Instead of buying an insurance agency, Philadelphia Federal Credit Union is opening its own — and has hired a provider of insurance agency services to run it.

Employees of the $375 million-asset credit union will distribute marketing materials about its new subsidiary, PFCU Insurance Services LLC, and refer them to an “800” number. But employees of Banc Insurance Services Inc. will sell the products and operate the agency — out of their company’s Springfield, Mass., headquarters.

The arrangement was announced Thursday, and sales are expected to begin in September.

On behalf of Philadelphia Federal, Banc Insurance’s staff of agents will sell auto, homeowner, life, business, and long-term-care insurance over the phone to the credit union’s members and through referrals from its employees. The credit union will retain the renewal rights to the policies it sells through Banc Insurance.

The Philadelphia Federal subsidiary in charge of the insurance agency and other nonbank services is PFCU Services. Mark Craven, its chief executive officer, said a survey of the credit union’s 98,000 members found they were interested in being able to buy insurance products through it.

After considering several options the credit union selected Banc Insurance because “we really wanted to offer our members the largest number of product choices at the best rates we could give, with the convenience of a 1-800 number,” Mr. Craven said.

Philadelphia Federal serves the city’s nonuniformed workers — those other than firefighters, police officers, and sanitation workers — as well as 475 small businesses and their employees.

Banc Insurance Services, meanwhile, had been looking to expand beyond Massachusetts. Its other four financial institution clients are all there — Berkshire Bank of Pittsfield, Middlesex Savings Bank of Natick, Bridgewater Savings Bank, and Community Bank of Brockton. Philadelphia Federal is its first credit union client.

Jeffrey Chesky, the president and chief executive officer of Banc Insurance, said its model is based on a very simple premise: that community banks and credit unions “can’t make money operating smaller stand-alone insurance agencies.”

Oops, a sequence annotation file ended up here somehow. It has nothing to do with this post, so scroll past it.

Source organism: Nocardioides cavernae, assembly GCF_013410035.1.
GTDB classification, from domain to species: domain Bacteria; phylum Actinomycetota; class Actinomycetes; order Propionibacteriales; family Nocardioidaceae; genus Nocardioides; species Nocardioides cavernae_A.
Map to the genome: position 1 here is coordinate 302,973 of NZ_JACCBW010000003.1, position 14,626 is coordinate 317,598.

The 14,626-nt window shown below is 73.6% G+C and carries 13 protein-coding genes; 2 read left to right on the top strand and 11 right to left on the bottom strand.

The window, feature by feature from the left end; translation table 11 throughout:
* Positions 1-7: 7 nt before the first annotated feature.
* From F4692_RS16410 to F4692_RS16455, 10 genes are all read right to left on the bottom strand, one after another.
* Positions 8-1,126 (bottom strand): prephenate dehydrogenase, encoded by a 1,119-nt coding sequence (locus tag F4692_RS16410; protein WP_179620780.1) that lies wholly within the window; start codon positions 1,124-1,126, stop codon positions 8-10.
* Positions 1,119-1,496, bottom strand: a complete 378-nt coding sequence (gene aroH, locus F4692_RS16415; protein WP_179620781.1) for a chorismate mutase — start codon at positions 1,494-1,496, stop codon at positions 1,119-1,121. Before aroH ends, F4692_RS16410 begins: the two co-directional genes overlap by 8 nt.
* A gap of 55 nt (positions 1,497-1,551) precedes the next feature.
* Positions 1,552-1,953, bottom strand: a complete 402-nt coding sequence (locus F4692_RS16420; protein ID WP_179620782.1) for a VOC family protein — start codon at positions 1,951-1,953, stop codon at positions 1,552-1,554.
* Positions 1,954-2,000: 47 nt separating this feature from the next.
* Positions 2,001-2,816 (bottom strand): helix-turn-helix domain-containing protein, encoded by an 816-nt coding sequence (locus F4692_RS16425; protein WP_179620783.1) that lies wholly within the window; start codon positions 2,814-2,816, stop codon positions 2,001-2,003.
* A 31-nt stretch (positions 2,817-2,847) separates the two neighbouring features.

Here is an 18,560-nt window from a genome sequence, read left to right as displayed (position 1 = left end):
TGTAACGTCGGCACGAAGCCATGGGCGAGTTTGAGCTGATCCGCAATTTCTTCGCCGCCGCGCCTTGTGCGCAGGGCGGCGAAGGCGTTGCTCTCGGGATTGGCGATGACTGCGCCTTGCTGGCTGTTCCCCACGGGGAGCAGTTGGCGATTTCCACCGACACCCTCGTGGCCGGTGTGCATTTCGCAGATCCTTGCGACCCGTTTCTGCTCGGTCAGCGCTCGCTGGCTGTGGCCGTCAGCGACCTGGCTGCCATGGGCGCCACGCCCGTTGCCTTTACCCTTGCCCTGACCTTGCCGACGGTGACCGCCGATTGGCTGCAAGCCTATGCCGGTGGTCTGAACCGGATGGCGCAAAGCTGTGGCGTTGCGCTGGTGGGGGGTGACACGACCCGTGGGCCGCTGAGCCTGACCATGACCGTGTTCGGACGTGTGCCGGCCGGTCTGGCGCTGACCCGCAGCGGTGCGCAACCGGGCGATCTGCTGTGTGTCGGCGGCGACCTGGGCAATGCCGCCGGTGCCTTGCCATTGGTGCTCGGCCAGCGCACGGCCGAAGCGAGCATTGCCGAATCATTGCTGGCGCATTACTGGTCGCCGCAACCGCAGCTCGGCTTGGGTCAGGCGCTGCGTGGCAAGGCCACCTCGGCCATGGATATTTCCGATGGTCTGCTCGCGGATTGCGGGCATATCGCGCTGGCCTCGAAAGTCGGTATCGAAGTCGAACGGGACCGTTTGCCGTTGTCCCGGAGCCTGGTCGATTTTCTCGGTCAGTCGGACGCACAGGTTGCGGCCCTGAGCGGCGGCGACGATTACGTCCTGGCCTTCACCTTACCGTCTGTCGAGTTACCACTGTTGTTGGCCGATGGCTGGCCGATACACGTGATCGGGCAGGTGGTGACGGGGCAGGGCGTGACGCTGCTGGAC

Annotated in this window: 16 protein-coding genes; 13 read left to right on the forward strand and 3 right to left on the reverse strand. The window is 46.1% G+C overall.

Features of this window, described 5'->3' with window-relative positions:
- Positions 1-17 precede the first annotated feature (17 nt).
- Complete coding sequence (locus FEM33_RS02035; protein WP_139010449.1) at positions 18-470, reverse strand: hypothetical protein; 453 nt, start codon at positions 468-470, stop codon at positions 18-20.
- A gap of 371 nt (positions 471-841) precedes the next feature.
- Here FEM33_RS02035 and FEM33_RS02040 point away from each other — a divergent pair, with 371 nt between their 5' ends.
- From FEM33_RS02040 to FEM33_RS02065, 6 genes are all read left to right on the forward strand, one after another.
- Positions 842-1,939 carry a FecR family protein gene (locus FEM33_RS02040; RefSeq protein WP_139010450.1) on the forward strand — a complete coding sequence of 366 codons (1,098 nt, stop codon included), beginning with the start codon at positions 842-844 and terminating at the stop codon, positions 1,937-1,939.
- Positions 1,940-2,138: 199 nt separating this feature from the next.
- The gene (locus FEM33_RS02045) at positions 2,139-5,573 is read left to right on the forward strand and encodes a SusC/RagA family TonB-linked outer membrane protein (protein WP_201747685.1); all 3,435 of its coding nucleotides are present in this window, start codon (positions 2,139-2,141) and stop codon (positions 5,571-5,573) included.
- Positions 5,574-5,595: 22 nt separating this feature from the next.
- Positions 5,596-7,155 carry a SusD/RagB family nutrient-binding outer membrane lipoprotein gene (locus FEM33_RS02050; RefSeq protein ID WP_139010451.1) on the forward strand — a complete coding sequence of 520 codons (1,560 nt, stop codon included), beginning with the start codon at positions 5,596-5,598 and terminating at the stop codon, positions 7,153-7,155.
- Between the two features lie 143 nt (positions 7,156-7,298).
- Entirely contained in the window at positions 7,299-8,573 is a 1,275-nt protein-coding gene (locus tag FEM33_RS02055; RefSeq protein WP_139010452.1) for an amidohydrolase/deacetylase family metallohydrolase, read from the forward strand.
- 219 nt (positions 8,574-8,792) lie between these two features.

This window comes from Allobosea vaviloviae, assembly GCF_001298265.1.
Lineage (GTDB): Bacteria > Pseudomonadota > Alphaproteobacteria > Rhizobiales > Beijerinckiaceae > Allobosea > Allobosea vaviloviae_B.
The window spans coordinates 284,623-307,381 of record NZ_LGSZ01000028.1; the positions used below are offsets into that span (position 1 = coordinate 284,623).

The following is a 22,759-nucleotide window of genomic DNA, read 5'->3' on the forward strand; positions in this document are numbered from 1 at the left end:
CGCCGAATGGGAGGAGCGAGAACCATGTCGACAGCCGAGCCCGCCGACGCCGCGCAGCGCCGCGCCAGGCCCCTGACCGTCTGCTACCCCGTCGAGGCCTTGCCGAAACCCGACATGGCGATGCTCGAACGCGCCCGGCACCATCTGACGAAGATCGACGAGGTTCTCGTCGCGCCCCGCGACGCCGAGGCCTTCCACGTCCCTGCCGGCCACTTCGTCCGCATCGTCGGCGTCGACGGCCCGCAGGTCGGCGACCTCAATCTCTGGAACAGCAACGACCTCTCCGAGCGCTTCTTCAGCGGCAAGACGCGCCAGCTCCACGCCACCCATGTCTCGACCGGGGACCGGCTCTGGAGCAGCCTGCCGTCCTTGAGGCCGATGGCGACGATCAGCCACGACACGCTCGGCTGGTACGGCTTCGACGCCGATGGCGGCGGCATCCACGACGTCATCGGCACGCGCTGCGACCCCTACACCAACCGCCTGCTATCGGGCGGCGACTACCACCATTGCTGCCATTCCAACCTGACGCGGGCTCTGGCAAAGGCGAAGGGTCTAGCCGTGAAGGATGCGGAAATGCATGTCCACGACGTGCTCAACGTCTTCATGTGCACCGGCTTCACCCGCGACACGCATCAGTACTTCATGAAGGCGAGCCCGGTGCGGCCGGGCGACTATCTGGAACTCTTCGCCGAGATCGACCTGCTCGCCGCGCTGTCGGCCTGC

This is especially true for community banks with $1 billion to $2 billion of assets, which have several branches over a large geographic area, Mr. Chesky said. Those banks would need to buy and operate several agencies to cover their territory, he said.

“Our model works best with banks that have multiple branches in multiple communities,” especially those with between $300 million and $2 billion of assets, which are the company’s “sweet spot,” he said.

Banc Insurance’s financial institution clients pay the company set-up and management fees, as well as a percentage of the sales commissions.

By bundling together the banks’ business, Banc Insurance can negotiate better deals with insurance companies than the banks could do on their own, Mr. Chesky said.

Banks do not need to have insurance agents in the branches, because customers do not want them there, he said.

“Our own research shows that 86% percent of Americans have not been in their agents’ offices in the past three years,” Mr. Chesky said. “Customers don’t want to visit with agents face to face. Any bank insurance model that includes having agents on the platform is a recipe for losses.”

But Jeffrey A. Myers, director of public affairs for the Independent Insurance Agents of America in Alexandria, Va., said his group’s research shows that 60% of personal insurance customers want a face-to-face meeting with their agents, and 25% prefer to conduct business over the telephone.

Mr. Chesky said that his company is in discussions with 20 more community banks and credit unions, and that it expects to sign contracts with several of them by yearend.

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